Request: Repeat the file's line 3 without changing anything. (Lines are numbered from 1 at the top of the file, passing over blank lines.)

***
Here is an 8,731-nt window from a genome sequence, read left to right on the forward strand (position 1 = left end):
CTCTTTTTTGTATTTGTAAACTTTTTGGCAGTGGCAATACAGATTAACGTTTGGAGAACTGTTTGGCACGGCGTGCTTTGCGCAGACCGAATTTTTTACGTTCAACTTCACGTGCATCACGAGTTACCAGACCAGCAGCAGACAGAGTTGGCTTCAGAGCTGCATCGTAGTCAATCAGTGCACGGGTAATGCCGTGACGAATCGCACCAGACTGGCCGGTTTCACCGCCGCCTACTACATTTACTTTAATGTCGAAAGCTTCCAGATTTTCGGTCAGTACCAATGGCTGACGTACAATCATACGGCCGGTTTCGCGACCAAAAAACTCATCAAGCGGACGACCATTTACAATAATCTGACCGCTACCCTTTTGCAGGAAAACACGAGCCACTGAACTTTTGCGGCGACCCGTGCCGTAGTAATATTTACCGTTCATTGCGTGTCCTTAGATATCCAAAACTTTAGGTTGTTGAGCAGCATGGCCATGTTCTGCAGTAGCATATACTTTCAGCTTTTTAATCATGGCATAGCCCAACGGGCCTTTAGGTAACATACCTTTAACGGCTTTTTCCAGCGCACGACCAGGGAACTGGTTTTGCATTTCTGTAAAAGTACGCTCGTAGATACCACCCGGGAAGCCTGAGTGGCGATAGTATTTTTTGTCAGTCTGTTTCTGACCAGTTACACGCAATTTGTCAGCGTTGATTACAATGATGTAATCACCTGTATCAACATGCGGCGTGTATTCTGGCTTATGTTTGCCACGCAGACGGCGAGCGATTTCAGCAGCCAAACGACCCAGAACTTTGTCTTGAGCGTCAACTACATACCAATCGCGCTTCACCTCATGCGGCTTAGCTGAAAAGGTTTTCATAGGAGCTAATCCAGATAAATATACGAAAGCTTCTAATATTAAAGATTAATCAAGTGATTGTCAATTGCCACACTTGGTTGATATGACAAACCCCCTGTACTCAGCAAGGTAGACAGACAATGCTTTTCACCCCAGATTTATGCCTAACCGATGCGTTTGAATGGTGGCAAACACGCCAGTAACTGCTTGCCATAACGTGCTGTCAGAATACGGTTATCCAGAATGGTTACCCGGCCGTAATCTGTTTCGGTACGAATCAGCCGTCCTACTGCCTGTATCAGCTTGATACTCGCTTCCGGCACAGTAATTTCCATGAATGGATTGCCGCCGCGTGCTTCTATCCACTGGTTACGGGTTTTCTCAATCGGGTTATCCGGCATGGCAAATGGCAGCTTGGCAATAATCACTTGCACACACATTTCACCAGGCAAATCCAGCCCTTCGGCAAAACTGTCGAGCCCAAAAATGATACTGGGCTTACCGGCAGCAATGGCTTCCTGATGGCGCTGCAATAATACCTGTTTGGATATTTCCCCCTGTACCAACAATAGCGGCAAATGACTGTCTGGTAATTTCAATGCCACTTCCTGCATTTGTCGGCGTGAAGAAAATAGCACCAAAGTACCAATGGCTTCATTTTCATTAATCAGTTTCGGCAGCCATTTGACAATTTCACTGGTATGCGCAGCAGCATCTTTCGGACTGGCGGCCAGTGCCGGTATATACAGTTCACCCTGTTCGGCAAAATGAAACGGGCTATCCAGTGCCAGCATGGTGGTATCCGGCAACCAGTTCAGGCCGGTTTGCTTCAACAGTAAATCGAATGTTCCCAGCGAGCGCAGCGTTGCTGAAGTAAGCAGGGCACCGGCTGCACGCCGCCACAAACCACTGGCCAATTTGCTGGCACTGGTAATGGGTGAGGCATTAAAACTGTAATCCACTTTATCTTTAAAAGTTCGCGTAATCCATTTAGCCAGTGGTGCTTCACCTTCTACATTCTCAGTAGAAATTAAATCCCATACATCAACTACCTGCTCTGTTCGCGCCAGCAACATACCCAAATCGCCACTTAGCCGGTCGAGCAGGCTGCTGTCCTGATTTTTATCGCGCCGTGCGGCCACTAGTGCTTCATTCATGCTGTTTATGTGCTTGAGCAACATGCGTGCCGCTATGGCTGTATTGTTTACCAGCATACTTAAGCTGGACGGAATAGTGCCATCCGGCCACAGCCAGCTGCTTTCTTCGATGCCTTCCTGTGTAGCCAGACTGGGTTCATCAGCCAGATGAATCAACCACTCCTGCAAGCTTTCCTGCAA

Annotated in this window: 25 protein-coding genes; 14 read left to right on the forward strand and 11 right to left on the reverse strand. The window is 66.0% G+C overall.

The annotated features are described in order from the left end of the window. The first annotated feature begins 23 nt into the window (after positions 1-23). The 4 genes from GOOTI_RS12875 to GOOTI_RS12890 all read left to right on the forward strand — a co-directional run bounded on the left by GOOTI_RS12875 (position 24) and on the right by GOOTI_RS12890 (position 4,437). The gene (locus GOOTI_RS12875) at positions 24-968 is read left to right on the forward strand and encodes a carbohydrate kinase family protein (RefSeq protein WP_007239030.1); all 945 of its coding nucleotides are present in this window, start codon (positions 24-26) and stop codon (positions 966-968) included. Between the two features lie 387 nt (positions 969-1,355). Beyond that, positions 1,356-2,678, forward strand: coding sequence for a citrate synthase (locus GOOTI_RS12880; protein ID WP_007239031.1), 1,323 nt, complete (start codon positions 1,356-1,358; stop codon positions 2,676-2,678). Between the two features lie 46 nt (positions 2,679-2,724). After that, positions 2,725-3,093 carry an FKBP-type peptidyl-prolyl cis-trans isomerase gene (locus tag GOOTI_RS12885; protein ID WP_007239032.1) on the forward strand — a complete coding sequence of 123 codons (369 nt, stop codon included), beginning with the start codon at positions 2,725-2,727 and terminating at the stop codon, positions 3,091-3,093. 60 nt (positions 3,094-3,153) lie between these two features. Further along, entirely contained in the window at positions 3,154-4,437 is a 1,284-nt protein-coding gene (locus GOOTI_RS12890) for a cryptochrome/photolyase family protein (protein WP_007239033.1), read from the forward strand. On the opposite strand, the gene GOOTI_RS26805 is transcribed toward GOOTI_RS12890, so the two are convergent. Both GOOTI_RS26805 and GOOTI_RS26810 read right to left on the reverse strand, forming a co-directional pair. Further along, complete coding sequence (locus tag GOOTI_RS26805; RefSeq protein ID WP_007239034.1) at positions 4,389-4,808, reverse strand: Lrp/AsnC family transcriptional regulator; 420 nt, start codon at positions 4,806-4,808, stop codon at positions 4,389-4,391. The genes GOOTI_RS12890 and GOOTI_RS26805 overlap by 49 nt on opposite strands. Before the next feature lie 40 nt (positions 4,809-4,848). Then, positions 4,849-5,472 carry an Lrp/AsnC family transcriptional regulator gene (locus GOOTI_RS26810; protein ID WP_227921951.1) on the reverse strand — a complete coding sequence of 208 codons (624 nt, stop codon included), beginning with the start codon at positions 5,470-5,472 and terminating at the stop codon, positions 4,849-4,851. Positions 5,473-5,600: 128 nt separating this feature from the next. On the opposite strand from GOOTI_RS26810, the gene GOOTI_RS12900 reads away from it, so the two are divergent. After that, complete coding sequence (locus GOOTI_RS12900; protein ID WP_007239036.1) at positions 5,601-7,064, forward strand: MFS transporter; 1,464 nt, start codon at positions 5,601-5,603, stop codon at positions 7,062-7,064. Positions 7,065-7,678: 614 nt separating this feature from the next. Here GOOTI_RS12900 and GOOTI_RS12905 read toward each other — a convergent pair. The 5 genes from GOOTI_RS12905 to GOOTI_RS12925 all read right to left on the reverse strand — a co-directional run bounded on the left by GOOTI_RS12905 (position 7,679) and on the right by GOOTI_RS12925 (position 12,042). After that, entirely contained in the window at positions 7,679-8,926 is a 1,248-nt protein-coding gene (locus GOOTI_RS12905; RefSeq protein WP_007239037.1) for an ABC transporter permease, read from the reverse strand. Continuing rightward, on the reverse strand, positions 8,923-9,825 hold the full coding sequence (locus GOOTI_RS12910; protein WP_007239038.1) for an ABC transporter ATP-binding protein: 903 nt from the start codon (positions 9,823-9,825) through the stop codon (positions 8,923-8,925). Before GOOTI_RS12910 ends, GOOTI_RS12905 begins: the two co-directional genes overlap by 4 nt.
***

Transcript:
Annotated in this window: 25 protein-coding genes; 14 read left to right on the forward strand and 11 right to left on the reverse strand. The window is 66.0% G+C overall.